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January 23 in Twilight Zone History: Remembering actor Ian Wolfe ('Uncle Simon')

Contributed by
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Steve Rubin
Jan 23, 2018

Today, January 23rd, This Day in Twilight Zone History and The Twilight Zone Encyclopedia remember a wonderful character actor: Ian Wolfe, who passed away on this day in 1992 at the age of 95.

Ian portrayed Schwimmer, the dutiful attorney who spells out to Barbara Polk (Constance Ford) the awful terms of her uncle's last will and testament in "Uncle Simon."

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The gifted Ian Wolfe made a career out of playing characters who did a lot of sitting.  

Wolfe (1896-1992), a native of Canton, Illinois, made a career of playing kindly butlers, doctors, priests, lawyers and gentle seniors. He made his film debut in director John Cromwell's World War I romantic drama The Fountain (1934), followed immediately by The Barretts of Wimpole Street.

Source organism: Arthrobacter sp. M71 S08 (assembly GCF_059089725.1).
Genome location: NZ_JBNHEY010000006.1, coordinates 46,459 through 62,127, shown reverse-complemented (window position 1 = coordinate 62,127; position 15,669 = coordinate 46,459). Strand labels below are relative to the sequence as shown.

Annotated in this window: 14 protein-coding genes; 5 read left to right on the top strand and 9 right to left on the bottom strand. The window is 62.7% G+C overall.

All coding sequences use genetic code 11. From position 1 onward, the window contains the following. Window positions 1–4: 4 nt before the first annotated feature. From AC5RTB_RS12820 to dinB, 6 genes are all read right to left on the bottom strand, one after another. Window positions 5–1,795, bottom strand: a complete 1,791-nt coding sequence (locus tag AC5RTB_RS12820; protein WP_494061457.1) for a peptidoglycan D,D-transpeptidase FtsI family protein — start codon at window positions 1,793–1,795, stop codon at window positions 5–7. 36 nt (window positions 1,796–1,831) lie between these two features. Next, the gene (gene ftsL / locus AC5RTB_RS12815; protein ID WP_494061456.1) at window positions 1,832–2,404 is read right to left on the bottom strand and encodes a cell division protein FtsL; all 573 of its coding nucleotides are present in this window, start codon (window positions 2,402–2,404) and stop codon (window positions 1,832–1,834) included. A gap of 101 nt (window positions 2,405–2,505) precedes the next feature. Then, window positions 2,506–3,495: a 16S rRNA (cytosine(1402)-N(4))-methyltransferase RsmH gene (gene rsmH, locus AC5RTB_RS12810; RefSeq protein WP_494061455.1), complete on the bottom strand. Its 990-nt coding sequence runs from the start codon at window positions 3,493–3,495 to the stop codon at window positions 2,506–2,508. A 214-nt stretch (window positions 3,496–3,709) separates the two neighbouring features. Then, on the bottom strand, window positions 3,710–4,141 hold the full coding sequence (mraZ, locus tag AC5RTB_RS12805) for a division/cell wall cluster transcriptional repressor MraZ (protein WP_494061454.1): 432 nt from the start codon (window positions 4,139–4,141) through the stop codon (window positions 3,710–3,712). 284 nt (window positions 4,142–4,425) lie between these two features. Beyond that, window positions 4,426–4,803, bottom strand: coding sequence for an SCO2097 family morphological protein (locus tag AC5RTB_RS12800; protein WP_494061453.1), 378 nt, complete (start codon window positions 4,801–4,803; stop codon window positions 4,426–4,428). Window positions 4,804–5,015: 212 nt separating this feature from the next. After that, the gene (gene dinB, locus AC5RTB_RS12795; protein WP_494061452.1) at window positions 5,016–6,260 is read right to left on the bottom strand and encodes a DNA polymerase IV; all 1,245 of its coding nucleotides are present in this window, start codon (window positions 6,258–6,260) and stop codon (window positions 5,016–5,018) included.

I remember him vividly as blind Burton White, the explorer in Irwin Allen's fun, colorful 1960 adaptation of The Lost World. Sitting in a cave by himself, he helps a group of stranded visitors who are fleeing from the murderous local natives by explaining the way out of an impossibly intricate cave system. Turning to Michael Rennie's Lord John Roxton, he cries out "Guns, Johnny!" 58 years later, it still resonates.

Late in his career, he played Hirsch the butler on WKRP in Cincinnati.

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Ian Wolfe shined as blinded explorer Burton White, here reunited with Lord John Roxton (The Day the Earth Stood Still's Michael Rennie) in Irwin Allen's The Lost World.

So let's toast character gold and the legacy of Ian Wolfe, solicitor to despicable uncles, survivor of lost worlds, and a treasured gem in the TV jewelry box we call The Twilight Zone.

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